"I’ve been impatient to find out how NIRSpec performs, and I can’t wait to get my hands on it and test our models for my own research," she says.
NIRSpec can simultaneously observe hundreds of galaxies at once, looking for evidence that mergers are taking place.
How are stars and planets born?
The modern world offers people many ways to look back on what we were like as children. It isn’t so easy with stars.
Our Sun is in its middle age at 4.6 billion years old, but astronomers have found some stars that are just one million years old – that’s the equivalent of being a 3.5-day-old baby in human terms.
Among the first images to be returned by JWST is a stunning look at the Carina Nebula, a cloud of gas and dust where hot young stars are bursting into life.
These stellar infants are enshrouded by dust, which obscures the view that visible light telescopes such as Hubble can see, but which JWST pierces straight through.
The infrared reveals hidden stars, allowing astronomers to see how their radiation carves through the surrounding gas.
The telescope will also be able to look at the planet-forming regions around stars. The outer parts of these protoplanetary discs have been studied before using radio telescopes such as the Atacama Large Millimeter Array (ALMA) in Chile (see image above).
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However, JWST’s greater resolution will mean it can peer into the inner part of the disc where rocky Earth-like exoplanets may be forming.
JWST will measure the different types of molecules present in the inner disc such as water, carbon dioxide and methane – all associated with life in some way.
If, for example, water is already present in and around newborn rocky planets then that has promising implications for our chances of finding water worlds elsewhere in the Universe.
Astronomers have already been surprised by the variety of distant planets they’ve found to date. Many stars are orbited by so-called super-Earths and mini-Neptunes – worlds partway in size between the Solar System’s rocky and gas planets.
They seem to be the most common type of planet in the Universe and yet there is none in our own Solar System.
JWST could help us learn what these planets look like and how they come about.
Many of these observations can only be made in the infrared, which is absorbed by Earth’s atmosphere.
It’s why these measurements require a space-based telescope.
JWST is also positioned 1.5 million kilometres away from Earth to avoid contamination from the infrared energy emitted by Earth itself, giving it the clear view it needs to pick up such miniscule detail from lightyears away.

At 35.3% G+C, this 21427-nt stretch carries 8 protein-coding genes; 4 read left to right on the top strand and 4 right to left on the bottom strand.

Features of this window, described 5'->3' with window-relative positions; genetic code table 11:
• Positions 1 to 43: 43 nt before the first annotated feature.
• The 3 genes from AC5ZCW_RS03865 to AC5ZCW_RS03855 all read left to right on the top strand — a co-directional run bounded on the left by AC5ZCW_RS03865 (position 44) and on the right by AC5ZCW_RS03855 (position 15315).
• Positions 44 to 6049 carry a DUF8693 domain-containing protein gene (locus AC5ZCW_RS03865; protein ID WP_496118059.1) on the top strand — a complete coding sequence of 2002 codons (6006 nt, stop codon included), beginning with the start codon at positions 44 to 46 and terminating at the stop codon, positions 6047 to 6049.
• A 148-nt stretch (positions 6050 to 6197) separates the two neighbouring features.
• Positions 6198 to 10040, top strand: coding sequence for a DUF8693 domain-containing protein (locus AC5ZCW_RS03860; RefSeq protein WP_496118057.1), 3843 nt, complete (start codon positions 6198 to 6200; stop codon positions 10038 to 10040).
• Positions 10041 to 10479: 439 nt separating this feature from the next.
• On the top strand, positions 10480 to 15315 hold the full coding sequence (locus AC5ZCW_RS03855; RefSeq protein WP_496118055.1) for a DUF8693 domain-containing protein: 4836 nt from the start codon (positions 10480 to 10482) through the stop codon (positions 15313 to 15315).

Is there another Earth out there?
Perhaps the biggest question it’s possible to ask about the Universe is: ‘Are we alone?’.
JWST should allow us to make a giant leap forward in finding the answer.
So far we’ve confirmed over 5,000 exoplanets – planets in other solar systems.
The bulk have been found using a technique called the transit method.
Although distant planets are too small and dim to be seen directly, we do see a temporary drop in the brightness of their host stars when a planet passes in front of them (an event called a transit).
It’s a change in brightness of less than 1%, but it holds a wealth of information.
As the planet passes between us and the star, some of the star’s light filters through the planet’s atmosphere before continuing on towards Earth.
Different chemical elements and molecules swallow some of the starlight, leaving distinctive gaps in the light JWST gathers up.
There are some elements and molecules that swallow infrared light, so the gaps that result can’t be seen by telescopes that only pick up visible light.
Water and methane – which is produced by microbes on Earth – are two key examples.
Astronomers want to know how common they are among exoplanets and how abundant they are on individual exoplanets.
After all, the majority of Earth’s surface is covered in water.
The first data release from JWST contained the transit of an exoplanet called WASP-96b, showing clear signs of water blocking the light from the star.
Though this specific planet was known to have water already, JWST peered into the atmosphere of this alien world in more detail than ever before.
Despite not having been designed to examine exoplanets, it’s extremely suited to the task.
Previous exoplanetary telescopes had big gaps in their data, as their orbits dip in and out of Earth’s shadow.
JWST, 1.5 million kilometres from home, has no such problem.
The sheer size of its primary mirror means it can measure the atmospheres of smaller planets than previously possible, including potentially habitable worlds in the TRAPPIST-1 planetary system.
Here, as in all of JWST’s science aims – to see the first stars, how worlds are formed, how galaxies evolve – the most exciting observations are yet to come.
This article originally appeared in the September 2022 issue of BBC Sky at Night Magazine.